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THERE have been waves of excitement for Scottish sports supporters at the Tokyo Olympics with swimmer Duncan Scott becoming the first British athlete of any discipline to win four medals in one Games.

The pool also led to a first Olympic Gold and world record for OSS Ambassador Kathleen Dawson, whose triumph brought a first Scottish female swimming gold in over 100 years. The Kirkcaldy-born athlete, based at the University of Stirling along with Scott, led off on the backstroke leg in the new Mixed Medley relay which pitched her against some of the best men in the world. She produced a fine swim to hand over to Adam Peaty, and a superb breaststroke split from the multi-Olympic medalist put the team firmly in the mix. Next in was James Guy, who swam a fast butterfly leg that pushed GB into the lead for Anna Hopkin to finish the freestyle leg in a brilliant split, to claim victory by 1.3 seconds from the Chinese team, and breaking the world record the GB team had set in the heats. Dawson becomes only the second female Scottish swimmer to win an Olympic gold ever, following in the footsteps of Belle Cameron (nee Moore), in 1912.

This follows on from Scott’s performances, where he became the first male Scottish swimmer to win gold since David Wilkie in 1976, en route to a GB record haul of four medals in one games – one gold and three silver – and place among the most decorated British Olympians in history. His total of six medals from the last two Olympic Games puts Scott level with rower Sir Steve Redgrave and gymnast Max Whitlock with only Sir Bradley Wiggins (8), Jason Kenny (8) and Sir Chris Hoy (7) ahead of him – and, at 24, the Scot has every chance of adding to his tally with the next Olympics in Paris only three years away.

GOLDEN BRITS! Left to right, James Guy, Adam Peaty, Anna Hopkin and Kathleen Dawson.

Dawson, who suffered a serious knee ligament injury three years ago, said following the race: “If you had told me back in 2018, when I had my injury, I would be Olympic Champion at the end of a delayed Olympics, I wouldn’t have believed you.

“I can’t quite believe it – a gold and a world record. I managed to focus on my own race and do the best I could do to get these guys in a position to fight for the gold medal.

“We knew we had a great opportunity but it was a case of, can we all come together and pull off the best swim we ever had.”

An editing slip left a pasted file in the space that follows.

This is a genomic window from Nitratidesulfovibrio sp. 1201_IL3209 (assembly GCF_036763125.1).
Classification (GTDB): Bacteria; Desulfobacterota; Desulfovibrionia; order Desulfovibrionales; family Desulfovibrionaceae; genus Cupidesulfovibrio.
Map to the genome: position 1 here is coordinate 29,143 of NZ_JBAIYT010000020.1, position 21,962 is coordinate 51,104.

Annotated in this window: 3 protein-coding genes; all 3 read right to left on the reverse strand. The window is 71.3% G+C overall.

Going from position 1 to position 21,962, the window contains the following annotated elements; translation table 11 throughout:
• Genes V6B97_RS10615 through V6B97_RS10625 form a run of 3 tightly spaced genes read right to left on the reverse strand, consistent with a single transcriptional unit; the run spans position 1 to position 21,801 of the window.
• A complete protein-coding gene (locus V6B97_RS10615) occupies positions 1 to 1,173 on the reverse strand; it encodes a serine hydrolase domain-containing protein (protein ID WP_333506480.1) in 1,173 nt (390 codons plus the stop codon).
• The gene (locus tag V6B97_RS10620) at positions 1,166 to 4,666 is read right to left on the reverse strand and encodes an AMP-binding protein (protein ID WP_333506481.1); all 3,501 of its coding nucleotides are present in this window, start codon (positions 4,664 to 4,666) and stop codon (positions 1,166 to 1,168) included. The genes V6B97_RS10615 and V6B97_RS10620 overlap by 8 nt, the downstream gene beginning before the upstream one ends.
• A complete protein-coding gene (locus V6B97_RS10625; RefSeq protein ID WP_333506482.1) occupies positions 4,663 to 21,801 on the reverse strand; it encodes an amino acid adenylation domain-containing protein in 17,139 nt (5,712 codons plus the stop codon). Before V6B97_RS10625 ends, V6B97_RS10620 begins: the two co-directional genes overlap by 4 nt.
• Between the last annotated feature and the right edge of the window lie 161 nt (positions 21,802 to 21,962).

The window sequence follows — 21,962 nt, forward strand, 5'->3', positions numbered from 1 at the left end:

The University of Stirling’s Head Performance Swim Coach and a Team GB coach Steven Tigg said: “When I spoke to Kathleen after the race, she was still in a bit of shock – but being an Olympic champion and world record-breaker does that! After her anterior cruciate injury in 2018, this achievement may have seemed impossible. But the support in place within the programme, along with her determination, has culminated in her dream becoming a reality.”

Kirsty Gilmour in action in Tokyo

Kirsty Gilmour from Glasgow, another OSS Ambassador, qualified for her second Olympic Games and competed in the women’s singles badminton competition in Tokyo. She showed tremendous form to win her opening game against leading Pakistan player Mahoor Shahzad 21-14, 21-14, but Kirsty, ranked 15th in the world, then found herself up against one of the tournament favourites, fourth seed Akane Yamaguchi from Japan, and despite a valiant  fightback in the second set went out of the competition to the home player, 21-9, 21-18.

However, Kirsty also had reason to doubt she would even feature in Tokyo after suffering a foot injury in December which forced her to spend the turn of the year on crutches. She worked hard with her physios and in training to recover from the injury and then secure qualification for a second Games with fine form, but did miss out on the usual competitive build-up to a major event. The draw ultimately proved too big an obstacle with the Japanese player, a World Championships bronze medalist, coming through in her home event.

“My intentions and my intensity and my focus is always the same,” said Kirsty. “There’s the same effort going into it so to be rewarded with the points in the second game is good.

“I don’t think I played badly in the first game – she’s just a very, very solid opponent and has built her career on that. It’s very difficult to get winning shots out of her and to force errors from here, I feel I managed that pretty well in the second game.”

She added: “I think I coped pretty well but perhaps just out of match practice in the past few weeks. So, I wouldn’t say I was satisfied with my Olympic performance, going out of the group stages, but if I look at the specific match performance, I managed to implement a lot of the things that I’ve been training and working on.

“Now, it’s a rest, but after that I’m really excited to get back in to training, back into the tournaments, because I think that’s something I’ve really been missing lately, that kind of match-play, to incorporate all my things from training. I’m excited for what’s to come.”

The OSS and all of our supporters send the biggest congratulations to Kathleen and Kirsty, and the rest of Team GB in their performances.

Pictures courtesy of Team GB.

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